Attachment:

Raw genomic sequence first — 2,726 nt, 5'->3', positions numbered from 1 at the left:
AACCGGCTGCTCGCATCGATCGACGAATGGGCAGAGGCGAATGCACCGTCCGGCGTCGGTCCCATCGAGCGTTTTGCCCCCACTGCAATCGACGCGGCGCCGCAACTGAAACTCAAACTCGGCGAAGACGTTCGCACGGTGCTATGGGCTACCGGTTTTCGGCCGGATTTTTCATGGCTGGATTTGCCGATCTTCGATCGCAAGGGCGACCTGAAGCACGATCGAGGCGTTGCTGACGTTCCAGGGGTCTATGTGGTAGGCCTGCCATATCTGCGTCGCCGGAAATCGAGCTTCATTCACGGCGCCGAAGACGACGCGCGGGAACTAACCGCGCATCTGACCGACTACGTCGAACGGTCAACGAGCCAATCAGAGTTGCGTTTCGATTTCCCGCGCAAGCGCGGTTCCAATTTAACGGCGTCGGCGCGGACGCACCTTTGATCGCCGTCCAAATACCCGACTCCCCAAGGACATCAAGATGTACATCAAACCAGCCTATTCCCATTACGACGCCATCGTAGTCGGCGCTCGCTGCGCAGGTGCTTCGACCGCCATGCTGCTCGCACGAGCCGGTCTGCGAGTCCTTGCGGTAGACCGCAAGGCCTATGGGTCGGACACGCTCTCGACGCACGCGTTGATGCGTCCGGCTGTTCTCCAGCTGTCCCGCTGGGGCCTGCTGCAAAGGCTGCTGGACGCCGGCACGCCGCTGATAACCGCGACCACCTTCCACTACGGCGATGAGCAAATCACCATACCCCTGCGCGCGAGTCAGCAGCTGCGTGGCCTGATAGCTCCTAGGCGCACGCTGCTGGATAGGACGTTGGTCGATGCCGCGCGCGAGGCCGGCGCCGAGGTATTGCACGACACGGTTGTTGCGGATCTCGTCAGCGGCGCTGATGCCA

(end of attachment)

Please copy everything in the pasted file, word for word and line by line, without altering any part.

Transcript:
Raw genomic sequence first — 2,726 nt, 5'->3', positions numbered from 1 at the left:
AACCGGCTGCTCGCATCGATCGACGAATGGGCAGAGGCGAATGCACCGTCCGGCGTCGGTCCCATCGAGCGTTTTGCCCCCACTGCAATCGACGCGGCGCCGCAACTGAAACTCAAACTCGGCGAAGACGTTCGCACGGTGCTATGGGCTACCGGTTTTCGGCCGGATTTTTCATGGCTGGATTTGCCGATCTTCGATCGCAAGGGCGACCTGAAGCACGATCGAGGCGTTGCTGACGTTCCAGGGGTCTATGTGGTAGGCCTGCCATATCTGCGTCGCCGGAAATCGAGCTTCATTCACGGCGCCGAAGACGACGCGCGGGAACTAACCGCGCATCTGACCGACTACGTCGAACGGTCAACGAGCCAATCAGAGTTGCGTTTCGATTTCCCGCGCAAGCGCGGTTCCAATTTAACGGCGTCGGCGCGGACGCACCTTTGATCGCCGTCCAAATACCCGACTCCCCAAGGACATCAAGATGTACATCAAACCAGCCTATTCCCATTACGACGCCATCGTAGTCGGCGCTCGCTGCGCAGGTGCTTCGACCGCCATGCTGCTCGCACGAGCCGGTCTGCGAGTCCTTGCGGTAGACCGCAAGGCCTATGGGTCGGACACGCTCTCGACGCACGCGTTGATGCGTCCGGCTGTTCTCCAGCTGTCCCGCTGGGGCCTGCTGCAAAGGCTGCTGGACGCCGGCACGCCGCTGATAACCGCGACCACCTTCCACTACGGCGATGAGCAAATCACCATACCCCTGCGCGCGAGTCAGCAGCTGCGTGGCCTGATAGCTCCTAGGCGCACGCTGCTGGATAGGACGTTGGTCGATGCCGCGCGCGAGGCCGGCGCCGAGGTATTGCACGACACGGTTGTTGCGGATCTCGTCAGCGGCGCTGATGCCA